In sum, many factors are involved in health and healing; they interact and cannot always be known. If we consider biblical perspectives, we can add sin and evil spirits as causative factors (addressed further below). Sin can be both individual and collective (e.g., environmental pollution), and our sin may not be obvious or directly antecedent to the illness (e.g., the effects of excessive alcohol can manifest long after someone quits drinking). Demons may directly cause illness, but more often piggyback on sin.4 God’s good creation is complex but has been further complicated, and tainted, by human and demonic rebellion.

Biblical conceptions of health are often misunderstood. First, the Bible does not teach that perfect health is an expectation. God pronounced creation “good” but not in a utopian manner.5 Although original creation was untainted by sin, we have no reason to assume that it was free of affliction. In Eden, if the first humans climbed a tree and fell, they would have experienced injuries. The Psalms attest to illness as a universal experience and Paul teaches that suffering is inevitable. This contrasts with a consumeristic culture that demands instant pain relief and a prosperity gospel that expects immediate healing.6 Second, somewhat paradoxically, Christians are not required to suffer. In his earthly ministry and teaching, Jesus never endorsed sickness and suffering, but always worked to heal people. He treats illness as alien, a reflection of a world under the influence of sin and evil.

Third, the Bible depicts healing as all-encompassing.7 Biblical terms for illness, health, and healing reflect the breadth of understanding. Healing in the Old Testament incorporated the ideas of recovery, restoration, peace, forgiveness, and deliverance. Israelites viewed many illnesses as “unclean” and sufferers were excluded from society; therefore, healing had a social dimension. In the Gospels, Jesus heals individuals but emphasizes healing the world, bringing light into the darkness, reconciling humanity with its Creator, and overcoming evil. The Greek terms for health and salvation are closely related. Jesus wants people to have abundant life and restores such life by removing everything that obstructs it, such as physical/mental illness, demonization, and social exclusion (e.g., “unclean” lepers were restored to community once healed). He also instructs his disciples to care for their own health (e.g., avoid drunkenness, Eph 5:18; but occasionally drink a little wine, 1 Tim 5:23) and that of others: He gives the disciples authority to cure sickness (Matt 10:1) and encourages social improvement (Matt 25:31–46). If we restrict the concept of healing to direct divine intervention, we may not notice God’s work in the world.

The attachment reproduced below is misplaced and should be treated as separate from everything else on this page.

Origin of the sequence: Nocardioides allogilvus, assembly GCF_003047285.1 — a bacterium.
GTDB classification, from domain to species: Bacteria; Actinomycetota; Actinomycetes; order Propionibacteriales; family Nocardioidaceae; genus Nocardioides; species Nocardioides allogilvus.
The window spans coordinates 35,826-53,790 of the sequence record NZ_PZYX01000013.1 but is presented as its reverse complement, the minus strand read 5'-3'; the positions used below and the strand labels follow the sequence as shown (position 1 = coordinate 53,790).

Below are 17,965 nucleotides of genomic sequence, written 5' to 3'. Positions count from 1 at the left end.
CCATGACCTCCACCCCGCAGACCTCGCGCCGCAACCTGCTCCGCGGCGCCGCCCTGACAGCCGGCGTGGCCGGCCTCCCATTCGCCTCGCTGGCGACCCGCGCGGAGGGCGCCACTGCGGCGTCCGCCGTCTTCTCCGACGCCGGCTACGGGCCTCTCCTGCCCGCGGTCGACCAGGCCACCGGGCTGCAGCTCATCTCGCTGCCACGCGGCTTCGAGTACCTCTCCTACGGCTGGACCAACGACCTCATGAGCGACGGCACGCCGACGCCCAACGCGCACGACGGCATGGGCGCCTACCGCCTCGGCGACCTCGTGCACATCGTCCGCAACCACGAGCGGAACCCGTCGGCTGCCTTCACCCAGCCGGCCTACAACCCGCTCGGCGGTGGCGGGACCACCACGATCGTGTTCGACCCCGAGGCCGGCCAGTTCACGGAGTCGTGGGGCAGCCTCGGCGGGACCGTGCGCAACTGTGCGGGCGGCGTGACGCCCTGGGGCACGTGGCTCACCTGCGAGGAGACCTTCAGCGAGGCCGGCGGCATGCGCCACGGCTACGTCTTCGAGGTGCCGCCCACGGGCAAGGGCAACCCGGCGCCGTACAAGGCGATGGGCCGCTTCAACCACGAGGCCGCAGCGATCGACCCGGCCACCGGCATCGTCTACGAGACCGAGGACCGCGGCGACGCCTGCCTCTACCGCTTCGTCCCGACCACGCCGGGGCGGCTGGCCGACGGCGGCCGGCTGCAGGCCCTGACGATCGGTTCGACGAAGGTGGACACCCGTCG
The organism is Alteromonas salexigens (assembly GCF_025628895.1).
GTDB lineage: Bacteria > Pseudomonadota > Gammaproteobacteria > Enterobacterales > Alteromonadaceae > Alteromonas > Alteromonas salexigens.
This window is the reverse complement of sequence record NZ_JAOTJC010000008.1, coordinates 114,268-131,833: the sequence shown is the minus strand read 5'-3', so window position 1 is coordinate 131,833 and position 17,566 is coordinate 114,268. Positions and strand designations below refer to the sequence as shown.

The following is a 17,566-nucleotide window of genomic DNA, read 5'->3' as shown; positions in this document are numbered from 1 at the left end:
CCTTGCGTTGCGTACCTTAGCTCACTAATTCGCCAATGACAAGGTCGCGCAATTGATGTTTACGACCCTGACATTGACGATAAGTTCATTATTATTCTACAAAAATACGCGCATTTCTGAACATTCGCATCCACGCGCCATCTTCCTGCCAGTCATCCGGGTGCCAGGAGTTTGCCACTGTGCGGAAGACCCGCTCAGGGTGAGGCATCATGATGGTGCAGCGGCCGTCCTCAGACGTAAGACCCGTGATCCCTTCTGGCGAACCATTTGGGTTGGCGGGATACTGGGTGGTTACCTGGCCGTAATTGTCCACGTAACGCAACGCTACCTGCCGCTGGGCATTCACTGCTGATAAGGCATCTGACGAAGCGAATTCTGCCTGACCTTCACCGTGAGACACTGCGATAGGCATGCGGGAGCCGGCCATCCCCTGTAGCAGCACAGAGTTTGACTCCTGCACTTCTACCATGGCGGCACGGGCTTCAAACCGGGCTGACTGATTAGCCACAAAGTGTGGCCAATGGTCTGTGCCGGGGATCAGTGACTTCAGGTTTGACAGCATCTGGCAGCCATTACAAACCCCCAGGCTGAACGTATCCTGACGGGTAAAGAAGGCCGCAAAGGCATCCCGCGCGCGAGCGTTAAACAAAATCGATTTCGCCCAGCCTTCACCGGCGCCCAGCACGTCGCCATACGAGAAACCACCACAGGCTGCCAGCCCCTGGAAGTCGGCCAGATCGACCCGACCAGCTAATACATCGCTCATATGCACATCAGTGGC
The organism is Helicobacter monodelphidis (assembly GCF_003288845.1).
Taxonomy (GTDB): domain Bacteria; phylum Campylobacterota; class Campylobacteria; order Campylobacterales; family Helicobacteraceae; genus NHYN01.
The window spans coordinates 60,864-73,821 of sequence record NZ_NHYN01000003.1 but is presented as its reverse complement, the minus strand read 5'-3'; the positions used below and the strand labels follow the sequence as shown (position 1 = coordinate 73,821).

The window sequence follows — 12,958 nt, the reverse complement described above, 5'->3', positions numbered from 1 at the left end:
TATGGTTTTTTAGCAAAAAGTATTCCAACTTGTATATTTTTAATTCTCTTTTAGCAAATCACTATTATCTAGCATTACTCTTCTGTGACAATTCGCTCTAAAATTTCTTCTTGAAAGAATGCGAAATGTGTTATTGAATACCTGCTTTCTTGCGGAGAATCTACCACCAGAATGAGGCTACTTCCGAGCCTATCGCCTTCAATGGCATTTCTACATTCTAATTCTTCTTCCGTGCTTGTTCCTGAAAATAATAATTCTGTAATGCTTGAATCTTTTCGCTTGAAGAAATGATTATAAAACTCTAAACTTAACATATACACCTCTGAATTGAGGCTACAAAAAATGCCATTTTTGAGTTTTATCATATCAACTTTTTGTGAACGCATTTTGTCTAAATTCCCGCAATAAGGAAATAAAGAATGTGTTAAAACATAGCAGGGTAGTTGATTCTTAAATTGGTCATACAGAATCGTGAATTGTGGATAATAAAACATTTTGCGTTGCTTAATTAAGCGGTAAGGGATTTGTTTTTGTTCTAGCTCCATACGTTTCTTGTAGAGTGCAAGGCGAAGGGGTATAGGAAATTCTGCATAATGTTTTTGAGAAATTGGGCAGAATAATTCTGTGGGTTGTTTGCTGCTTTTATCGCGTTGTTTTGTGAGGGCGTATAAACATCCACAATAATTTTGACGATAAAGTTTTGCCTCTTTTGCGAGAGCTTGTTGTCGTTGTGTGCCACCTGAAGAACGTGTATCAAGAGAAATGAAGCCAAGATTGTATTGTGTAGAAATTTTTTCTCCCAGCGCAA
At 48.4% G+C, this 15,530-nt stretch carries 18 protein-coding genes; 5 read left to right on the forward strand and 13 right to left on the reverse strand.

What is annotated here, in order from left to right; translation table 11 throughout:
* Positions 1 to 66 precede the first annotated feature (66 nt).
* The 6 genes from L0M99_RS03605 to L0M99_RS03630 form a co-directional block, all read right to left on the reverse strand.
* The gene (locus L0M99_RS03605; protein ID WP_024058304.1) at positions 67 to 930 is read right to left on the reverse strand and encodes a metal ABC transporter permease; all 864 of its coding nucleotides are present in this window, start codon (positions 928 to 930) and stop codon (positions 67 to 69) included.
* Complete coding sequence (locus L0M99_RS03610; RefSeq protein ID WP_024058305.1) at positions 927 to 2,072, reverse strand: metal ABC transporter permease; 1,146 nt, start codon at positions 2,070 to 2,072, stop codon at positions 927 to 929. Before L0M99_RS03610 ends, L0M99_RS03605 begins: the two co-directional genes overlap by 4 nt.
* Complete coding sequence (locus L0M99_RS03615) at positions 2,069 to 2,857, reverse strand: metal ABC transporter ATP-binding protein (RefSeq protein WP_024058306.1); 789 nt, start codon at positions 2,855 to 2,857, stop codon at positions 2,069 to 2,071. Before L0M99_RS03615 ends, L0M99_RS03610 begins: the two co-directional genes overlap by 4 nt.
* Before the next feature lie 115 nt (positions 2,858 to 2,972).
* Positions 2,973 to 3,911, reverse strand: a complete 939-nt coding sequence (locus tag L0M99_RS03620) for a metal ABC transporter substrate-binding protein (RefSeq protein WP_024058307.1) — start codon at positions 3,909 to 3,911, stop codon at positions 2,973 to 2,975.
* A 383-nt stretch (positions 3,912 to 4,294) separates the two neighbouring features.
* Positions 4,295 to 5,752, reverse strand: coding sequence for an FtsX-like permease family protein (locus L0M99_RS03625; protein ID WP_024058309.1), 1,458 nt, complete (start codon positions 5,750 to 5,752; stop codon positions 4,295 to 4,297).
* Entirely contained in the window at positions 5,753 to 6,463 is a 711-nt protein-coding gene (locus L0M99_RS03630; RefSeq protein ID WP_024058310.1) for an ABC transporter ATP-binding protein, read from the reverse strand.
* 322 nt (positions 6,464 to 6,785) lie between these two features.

Fourth, the Holy Spirit may have multiple roles in healing. Medical and spiritual healing are not mutually exclusive. As Christians, we have the indwelling Spirit whose primary activity perhaps is guidance, not just removal of suffering. Our prayers for healing may include direction for self-care and medical decisions, and wisdom for health practitioners. There need not be a sharp divide between natural and supernatural; the Spirit can work through “natural” means and through people of other faiths.

In sum, the Bible views health broadly and assumes neither perfect health nor necessary illness. Physical, mental, and spiritual well-being is desired, though not guaranteed. God heals through our own bodies’ capacities, nature, medical professionals, spiritual communities, and, occasionally, through direct intervention.

As I have implied, medical science and the Holy Spirit can both effect healing, and the latter influences the former. First, science and faith in general are compatible. Although the ancient world viewed them as intertwined, the scientific revolution led to the so-called great divide between science and religion. Fortunately, many scholars now desire discussion between the two.8 Science is a methodology, not a religion. It can explain how, but not why. Most scientists recognize the limits of their discipline. All scientists, regardless of their religion, seek to understand and develop creation. Sometimes science and Christianity have different purposes, but they are not adversaries.

Second, medicine and Christianity are broadly compatible. As mentioned, medicine is moving toward an integrative model that incorporates psycho-social-cultural-religious factors in disease causation and cure. Both medical science and the Bible view illness causation as multifactorial and healing as multifaceted. Contemporary medicine acknowledges the importance of body, mind, and spirit in healing. Indeed, research suggests health benefits from meditation, attendance at religious services, and prayer. Health is being considered broadly—this is closer to biblical conceptions. Medicine increasingly accepts non-material, experiential aspects of healing. As Jesus healed with authoritative words, medicine recognizes the healing power of simple reassurance. I have observed remarkable healing in my psychotherapy work, which primarily uses words. Overall, I believe that medicine and Christianity are increasingly compatible. However, Christianity goes beyond Western medical thought in the following ways: it views all humans, created in God’s image, as worthy; it holds people accountable for their actions and their response to the Creator; and it acknowledges the possibility of interference from evil spirits.